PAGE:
LordDraqo and jtdwyer: I do note in the post that DNA studies have shown that Neandertals and early modern humans interbred, and that people today carry Neandertal DNA. Neandertals as a distinctive human group died out but their DNA lives on in us. Yes–paleoanthropologist Leslie Aiello made this point to me several years ago when I wrote a long article on Neandertals. She called them “the SUVs of the hominid world.”

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  8. 8. WalterG 4:15 pm 07/24/2012

    Please check this article, it is far more elaborate. Most humans today are around 5% neanderthal.

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  9. 9. VIP 5:48 pm 07/24/2012

    Did Modern Humans Extinguish the Neandertals?
    Definitely not, we saved them to be politicians.

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  10. 10. jtdwyer 10:10 pm 07/24/2012

    kwong – Sorry I missed your mention of interbreeding. With the successful integration of Neanderthals into the human genome, how can they be considered to have been ‘wiped out’, except as a distinct group?

    In that same context, how many genetically differentiated populations have become genetically indistinct within the genome of modern humans prior to their becoming genetically distinct groups of humans? Isn’t the process the same, simply a matter of the duration of genetic isolation? In the current conditions of global population and geographical interaction, there’s little possibility that human distinct subgroups can develop. Even modern humans can’t claim to have avoided being ‘wiped out’…

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  11. 11. blindboy 6:10 am 07/25/2012

    I always believed that a principle of ecology stated that when two species were in direct competition for a key resource the most likely outcome was the extinction of one of the two. If that is correct then competition with H. sapiens sapiens should be the default explanation in the absence of conclusive evidence to the contrary.
    This does not imply genocidal behaviour, only that for, whatever reason, H. sapiens sapiens was better adapted to the prevailing environment.

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  12. 12. jack.123 5:55 pm 07/25/2012

    I think viral and bacterial infections brought by modern humans is a more likely explanation.Look at what happened to North American tribes with the introduction of small pox.

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  13. 13. Donzzz 9:10 pm 07/25/2012

    Why did the other Hominids (Neanderthals and Homo Erectus) become extinct while the “Homo Imaginative Sapiens” survived and prospered?

    The answer is – The earlier hominids and the archaic non-imaginative Homo Sapiens (the modern humans before they became imaginative) did not have the one trait that made the difference in their survival. Our distant cousins (Homo Erectus, Neanderthals, etc.) were able to survive for long periods of time but when they encountered overwhelming conditions that they could not handle they died off and became extinct. The one condition that they could not handle was the “Homo Imaginative Sapiens” tribes who were coming out of Africa around forty to fifty thousand years ago.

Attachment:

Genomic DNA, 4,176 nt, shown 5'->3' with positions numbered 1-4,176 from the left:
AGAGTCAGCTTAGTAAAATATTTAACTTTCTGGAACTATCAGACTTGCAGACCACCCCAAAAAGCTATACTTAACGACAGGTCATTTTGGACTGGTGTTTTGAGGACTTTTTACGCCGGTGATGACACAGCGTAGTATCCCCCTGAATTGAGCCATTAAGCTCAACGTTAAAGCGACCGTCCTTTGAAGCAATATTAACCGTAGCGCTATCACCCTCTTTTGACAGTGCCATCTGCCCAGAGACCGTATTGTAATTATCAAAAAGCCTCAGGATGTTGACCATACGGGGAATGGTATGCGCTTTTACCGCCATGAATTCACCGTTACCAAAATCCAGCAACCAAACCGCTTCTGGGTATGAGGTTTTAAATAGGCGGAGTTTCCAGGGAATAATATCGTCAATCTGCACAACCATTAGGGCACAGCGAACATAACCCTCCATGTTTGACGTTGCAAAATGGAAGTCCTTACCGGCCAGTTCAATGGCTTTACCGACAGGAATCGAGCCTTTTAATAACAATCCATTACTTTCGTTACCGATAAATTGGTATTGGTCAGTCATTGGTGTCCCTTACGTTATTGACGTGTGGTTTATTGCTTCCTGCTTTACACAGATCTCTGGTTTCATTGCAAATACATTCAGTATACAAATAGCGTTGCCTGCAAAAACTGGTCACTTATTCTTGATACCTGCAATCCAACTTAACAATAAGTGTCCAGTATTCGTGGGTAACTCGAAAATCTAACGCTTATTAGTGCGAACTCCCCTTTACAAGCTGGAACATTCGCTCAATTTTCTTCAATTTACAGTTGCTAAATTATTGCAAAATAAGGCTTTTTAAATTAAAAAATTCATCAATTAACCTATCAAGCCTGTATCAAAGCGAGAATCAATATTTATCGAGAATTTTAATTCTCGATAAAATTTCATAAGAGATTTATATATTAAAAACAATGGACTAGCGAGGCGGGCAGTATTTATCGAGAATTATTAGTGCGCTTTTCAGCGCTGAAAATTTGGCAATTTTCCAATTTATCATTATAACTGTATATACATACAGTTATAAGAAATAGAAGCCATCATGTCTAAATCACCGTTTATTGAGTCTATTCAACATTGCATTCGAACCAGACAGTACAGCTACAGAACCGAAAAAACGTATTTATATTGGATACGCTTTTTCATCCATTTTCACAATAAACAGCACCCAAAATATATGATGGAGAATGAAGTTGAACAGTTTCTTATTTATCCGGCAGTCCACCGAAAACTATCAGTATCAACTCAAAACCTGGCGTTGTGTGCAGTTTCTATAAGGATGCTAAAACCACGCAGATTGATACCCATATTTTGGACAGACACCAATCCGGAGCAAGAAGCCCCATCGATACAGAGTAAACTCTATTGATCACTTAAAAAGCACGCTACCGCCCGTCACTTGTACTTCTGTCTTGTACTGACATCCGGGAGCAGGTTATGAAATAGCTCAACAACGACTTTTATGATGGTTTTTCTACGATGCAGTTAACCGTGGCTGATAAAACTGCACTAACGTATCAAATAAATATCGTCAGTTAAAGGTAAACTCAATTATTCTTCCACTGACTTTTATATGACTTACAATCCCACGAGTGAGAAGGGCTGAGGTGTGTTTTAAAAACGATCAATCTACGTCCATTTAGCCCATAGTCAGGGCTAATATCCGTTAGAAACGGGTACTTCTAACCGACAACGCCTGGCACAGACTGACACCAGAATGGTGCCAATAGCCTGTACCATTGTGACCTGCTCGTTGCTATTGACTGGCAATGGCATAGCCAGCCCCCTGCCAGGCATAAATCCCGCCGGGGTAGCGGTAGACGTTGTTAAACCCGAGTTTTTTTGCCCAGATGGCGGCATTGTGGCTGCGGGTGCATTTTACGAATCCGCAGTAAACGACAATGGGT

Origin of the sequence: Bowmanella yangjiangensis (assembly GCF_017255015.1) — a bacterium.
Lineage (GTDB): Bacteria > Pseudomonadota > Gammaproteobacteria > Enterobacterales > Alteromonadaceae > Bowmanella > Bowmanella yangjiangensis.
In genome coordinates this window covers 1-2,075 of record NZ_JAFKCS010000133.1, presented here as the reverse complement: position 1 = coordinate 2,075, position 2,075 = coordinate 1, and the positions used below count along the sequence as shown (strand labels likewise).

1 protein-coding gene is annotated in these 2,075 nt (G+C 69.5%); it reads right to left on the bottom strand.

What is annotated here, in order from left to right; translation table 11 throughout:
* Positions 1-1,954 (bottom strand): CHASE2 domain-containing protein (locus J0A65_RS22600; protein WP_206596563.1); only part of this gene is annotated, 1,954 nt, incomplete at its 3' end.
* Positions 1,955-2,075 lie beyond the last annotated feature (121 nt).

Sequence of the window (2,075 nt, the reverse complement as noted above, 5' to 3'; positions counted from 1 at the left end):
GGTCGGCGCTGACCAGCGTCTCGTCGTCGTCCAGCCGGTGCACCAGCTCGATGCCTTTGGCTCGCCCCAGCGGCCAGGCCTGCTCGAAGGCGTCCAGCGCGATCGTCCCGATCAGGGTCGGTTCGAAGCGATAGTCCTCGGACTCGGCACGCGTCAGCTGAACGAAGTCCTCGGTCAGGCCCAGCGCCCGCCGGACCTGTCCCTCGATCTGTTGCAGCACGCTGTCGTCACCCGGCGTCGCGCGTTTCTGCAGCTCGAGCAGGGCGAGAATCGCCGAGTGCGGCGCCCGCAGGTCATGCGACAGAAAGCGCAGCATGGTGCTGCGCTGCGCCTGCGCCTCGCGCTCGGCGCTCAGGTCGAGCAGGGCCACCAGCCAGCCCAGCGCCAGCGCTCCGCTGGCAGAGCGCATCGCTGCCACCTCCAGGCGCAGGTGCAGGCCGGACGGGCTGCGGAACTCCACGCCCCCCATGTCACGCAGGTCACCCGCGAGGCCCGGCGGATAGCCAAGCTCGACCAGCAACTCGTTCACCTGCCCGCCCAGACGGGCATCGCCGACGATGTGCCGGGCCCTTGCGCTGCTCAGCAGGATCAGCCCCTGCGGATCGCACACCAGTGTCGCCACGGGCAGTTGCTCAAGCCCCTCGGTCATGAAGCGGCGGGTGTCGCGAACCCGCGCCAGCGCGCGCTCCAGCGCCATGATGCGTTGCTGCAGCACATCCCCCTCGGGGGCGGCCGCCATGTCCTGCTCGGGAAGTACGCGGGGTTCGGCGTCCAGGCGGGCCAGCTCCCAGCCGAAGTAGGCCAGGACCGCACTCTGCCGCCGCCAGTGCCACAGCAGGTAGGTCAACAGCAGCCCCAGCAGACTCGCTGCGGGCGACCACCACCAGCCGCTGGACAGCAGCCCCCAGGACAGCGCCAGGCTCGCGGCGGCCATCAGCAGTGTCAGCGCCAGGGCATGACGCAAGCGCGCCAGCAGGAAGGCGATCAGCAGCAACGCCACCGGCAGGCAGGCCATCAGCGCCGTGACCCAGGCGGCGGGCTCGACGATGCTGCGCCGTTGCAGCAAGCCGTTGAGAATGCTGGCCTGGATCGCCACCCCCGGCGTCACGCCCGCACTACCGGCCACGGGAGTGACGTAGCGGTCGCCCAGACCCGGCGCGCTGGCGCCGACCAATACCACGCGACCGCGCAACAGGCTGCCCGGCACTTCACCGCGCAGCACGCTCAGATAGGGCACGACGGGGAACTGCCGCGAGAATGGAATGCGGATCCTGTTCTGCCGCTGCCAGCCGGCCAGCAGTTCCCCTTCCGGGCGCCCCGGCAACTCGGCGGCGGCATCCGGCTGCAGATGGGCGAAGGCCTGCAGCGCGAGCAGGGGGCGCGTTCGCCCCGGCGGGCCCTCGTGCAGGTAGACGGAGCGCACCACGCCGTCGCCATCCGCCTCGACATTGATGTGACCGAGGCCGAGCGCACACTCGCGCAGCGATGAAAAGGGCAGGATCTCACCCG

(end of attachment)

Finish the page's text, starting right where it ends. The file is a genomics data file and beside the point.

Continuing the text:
These new imaginative tribes (modern human Homo Sapiens) had lived in Africa for thousands of years after they had become imaginative, inventing languages, new tools and weapons during this time. They had multiplied and split into many new tribes over time. They became the dominant hominids in Africa wiping out the non-imaginative tribes as they settled the whole continent. The Homo Sapiens (imaginative and non-imaginative) did interbreed during this time and they all assimilated and became imaginative. Finally with the Homo erectus and Neanderthals gone the Homo Sapiens began to encounter more and more other imaginative tribes which were much harder to deal with.

    For entire article see:

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  14. 14. Andira 11:55 pm 07/25/2012

    A very fine article.

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  15. 15. Knyaz 2:23 am 07/26/2012

    Возможно эволюция происходит в информационном поле.Если поместить человека в информационное поле животных из него вырастет маугли а если в информационное поле людей то из него вырастет человек.Если этот человек в течении своего физического развития не будет интересоваться наукой то из него вырастет “неандерталец”.Если миры многомерны то возможно во время перехода из одного измерения в другое происходит преобразование в информационно -световой поток.Переход осуществляется через чёрную дыру.После появления в новом измерении информационно-светового потока начинается материализация объектов согласно информации находящейся в в этом потоке.Возможно информация о таких переходах зашифрована в транспортном РНК гена.Возможно искажонная или изменённая информация во время перехода отсеивается(судный день)поэтому попадая после перехода в другое измерение на эту планету мы оказываемся в окружении живых объектов которые по каким то причинам не смогли перейти в более высшее измерение.Извините если из-за качества перевода или по каким то другим причинам будет не всё всем понятно,я просто поделился своими мыслями.